PIC programming for a newbie

Discussion in 'Embedded Systems and Microcontrollers' started by mrtom, Oct 25, 2008.

  1. mrtom

    Thread Starter New Member

    Oct 25, 2008
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    I have decided that I'd like to become familiar with programming PICs, from a hobbyist perspective. I am an EE, but have not done any programming in the past 15 years. I do NOT have a desire to pursue projects of extreme complexity, nor do I plan to become anything more than an occasional hobbyist (a project or two a year). That said, what language would you programming veterans recommend I use for my purposes? Ideally I would like to use a language/tool that I can find all of the necessary (and complete) commands in a few pages worth of documentation, with hopefully no more than a dozen or so more pages worth of command-explanations (I took a quick look at my old C programming book which is 280 pages long, and I dare say it would take me days to use it to program a simple logic circuit into a PIC Ü).

    Also, are there any particular PIC-kits that you'd recommend?
    BTW, my first project will need to load random numbers into memory (say 2000 addresses needed), and then be able to pull those numbers out of memory and display them to a user. I give you this brief info only in case it's the case that some PICs don't have 2000+ memory spaces available - I really have no knowledge in this area.
    Thanks for your help!
     
  2. hgmjr

    Moderator

    Jan 28, 2005
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  3. hgmjr

    Moderator

    Jan 28, 2005
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    Here is a reply in which I put some of the pertinent links for AVR imformation.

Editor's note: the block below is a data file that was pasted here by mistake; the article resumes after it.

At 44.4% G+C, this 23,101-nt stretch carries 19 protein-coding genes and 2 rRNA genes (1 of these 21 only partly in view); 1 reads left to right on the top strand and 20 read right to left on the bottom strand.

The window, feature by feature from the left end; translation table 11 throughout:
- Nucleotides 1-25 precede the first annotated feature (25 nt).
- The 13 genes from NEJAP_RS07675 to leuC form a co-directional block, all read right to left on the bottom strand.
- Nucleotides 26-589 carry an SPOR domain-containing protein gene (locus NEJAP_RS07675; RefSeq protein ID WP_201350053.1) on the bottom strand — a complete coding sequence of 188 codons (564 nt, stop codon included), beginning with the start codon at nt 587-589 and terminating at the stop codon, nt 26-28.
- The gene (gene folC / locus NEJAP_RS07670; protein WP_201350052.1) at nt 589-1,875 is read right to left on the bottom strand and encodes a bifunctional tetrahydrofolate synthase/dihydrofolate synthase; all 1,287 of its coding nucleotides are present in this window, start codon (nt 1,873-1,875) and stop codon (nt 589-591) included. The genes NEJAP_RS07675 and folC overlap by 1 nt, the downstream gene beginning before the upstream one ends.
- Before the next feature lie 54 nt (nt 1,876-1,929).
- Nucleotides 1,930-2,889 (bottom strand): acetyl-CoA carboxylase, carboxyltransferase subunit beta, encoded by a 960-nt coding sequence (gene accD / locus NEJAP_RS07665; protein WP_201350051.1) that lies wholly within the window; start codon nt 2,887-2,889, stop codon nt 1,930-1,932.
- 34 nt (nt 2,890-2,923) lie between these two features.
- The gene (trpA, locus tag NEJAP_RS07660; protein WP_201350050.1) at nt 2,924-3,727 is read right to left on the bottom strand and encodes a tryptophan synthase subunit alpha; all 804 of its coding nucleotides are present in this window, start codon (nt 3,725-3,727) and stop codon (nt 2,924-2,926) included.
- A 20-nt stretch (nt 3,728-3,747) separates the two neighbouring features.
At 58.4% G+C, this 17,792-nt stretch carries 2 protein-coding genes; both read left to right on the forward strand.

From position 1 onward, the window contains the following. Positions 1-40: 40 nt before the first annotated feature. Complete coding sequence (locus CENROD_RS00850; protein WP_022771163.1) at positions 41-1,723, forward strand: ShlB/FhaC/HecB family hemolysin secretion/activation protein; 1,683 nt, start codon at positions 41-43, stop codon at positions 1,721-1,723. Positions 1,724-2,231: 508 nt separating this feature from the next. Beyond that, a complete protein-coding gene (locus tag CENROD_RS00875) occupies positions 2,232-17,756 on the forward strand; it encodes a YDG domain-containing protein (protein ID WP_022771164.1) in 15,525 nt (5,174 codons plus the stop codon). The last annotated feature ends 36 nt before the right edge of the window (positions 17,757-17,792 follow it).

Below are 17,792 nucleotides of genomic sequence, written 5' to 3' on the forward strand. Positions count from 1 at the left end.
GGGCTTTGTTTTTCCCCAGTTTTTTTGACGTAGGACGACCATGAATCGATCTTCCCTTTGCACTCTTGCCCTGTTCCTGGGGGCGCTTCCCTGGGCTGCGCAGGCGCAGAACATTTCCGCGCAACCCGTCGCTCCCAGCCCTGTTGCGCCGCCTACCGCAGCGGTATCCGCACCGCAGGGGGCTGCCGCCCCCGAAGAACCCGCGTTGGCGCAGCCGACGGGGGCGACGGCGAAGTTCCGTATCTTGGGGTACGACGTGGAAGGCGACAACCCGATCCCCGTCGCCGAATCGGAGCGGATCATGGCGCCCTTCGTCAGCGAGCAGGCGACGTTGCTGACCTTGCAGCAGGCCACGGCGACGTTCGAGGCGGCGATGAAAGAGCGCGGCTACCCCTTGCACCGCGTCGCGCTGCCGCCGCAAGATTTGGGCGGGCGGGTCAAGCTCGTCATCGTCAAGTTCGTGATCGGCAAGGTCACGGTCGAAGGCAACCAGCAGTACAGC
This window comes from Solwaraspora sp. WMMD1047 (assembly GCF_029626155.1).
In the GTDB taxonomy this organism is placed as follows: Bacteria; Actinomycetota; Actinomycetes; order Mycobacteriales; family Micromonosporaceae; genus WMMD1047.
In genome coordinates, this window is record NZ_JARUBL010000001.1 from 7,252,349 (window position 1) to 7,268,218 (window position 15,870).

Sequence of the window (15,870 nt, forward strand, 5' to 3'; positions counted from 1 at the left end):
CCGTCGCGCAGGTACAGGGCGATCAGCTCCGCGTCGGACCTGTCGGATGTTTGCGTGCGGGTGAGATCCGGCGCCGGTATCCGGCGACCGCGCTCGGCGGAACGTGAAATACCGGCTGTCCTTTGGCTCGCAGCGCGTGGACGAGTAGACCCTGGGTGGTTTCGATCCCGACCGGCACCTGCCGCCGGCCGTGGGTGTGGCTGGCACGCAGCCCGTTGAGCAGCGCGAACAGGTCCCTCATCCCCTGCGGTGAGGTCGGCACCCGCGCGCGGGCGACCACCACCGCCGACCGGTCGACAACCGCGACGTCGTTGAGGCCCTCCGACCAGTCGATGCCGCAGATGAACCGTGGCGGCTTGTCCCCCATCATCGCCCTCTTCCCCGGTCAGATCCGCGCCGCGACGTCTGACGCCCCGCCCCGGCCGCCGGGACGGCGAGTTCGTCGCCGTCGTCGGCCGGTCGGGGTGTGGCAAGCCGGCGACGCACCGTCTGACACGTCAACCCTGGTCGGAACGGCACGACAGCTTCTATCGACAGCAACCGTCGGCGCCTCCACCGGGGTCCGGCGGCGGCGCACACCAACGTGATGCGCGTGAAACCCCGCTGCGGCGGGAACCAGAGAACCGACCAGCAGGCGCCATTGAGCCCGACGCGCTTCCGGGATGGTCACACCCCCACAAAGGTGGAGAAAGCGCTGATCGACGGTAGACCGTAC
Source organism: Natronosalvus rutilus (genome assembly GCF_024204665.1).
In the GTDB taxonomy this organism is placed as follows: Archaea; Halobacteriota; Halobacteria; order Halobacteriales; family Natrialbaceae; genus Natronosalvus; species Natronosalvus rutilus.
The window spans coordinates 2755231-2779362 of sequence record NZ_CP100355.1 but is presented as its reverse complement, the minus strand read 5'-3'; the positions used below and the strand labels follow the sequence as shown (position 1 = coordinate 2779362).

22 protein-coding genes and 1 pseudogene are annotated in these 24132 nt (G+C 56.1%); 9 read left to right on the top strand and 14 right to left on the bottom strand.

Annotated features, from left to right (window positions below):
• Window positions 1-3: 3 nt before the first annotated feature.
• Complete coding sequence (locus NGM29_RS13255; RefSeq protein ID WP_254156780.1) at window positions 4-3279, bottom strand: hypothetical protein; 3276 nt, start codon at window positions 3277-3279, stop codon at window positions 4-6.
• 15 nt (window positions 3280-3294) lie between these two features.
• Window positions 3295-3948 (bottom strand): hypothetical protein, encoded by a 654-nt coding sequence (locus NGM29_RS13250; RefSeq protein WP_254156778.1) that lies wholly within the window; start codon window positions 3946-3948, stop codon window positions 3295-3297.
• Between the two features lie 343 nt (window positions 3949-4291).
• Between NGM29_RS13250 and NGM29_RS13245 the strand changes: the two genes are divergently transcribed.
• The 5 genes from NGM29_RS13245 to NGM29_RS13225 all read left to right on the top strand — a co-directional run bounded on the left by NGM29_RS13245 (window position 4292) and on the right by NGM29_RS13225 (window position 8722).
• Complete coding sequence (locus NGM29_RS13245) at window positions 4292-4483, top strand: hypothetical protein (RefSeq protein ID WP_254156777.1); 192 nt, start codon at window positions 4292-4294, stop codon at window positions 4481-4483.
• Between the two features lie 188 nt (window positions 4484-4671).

hgmjr
     
  4. bertus

    Administrator

    Apr 5, 2008
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  5. hgmjr

    Moderator

    Jan 28, 2005
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    Here is a link to the digikey website info on the ATSTK500-ND evaluation kit for the majority of the AVR microcontrollers.

    With the ATSTK500 eval kit and a 10V power supply will get you started. The Assembly Language Compiler AVRSTUDIO4 and the C language compiler WINAVR are both totally free for you to download.

    hgmjr
     
  6. hgmjr

    Moderator

    Jan 28, 2005
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  7. Nomad

    Active Member

    Oct 21, 2007
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    While that page doing the comparisons seems to be honestly fair, it misses a lot of points.

    it mentions the basic stamp, but not the stamp II, or picaxe.

    it missed all the awesome support for picbasic, including forums, projects, etc and you dont have to log in to view it like at avrfreaks.

    the pickit2 also has tools like like data analyzer and signal injector.

    using picbasic is to me about as easy as gwbasic. (and the picbasic compiler (not pro) is free. )

    Microchip has a free samples program.

    there's free c-compilers for both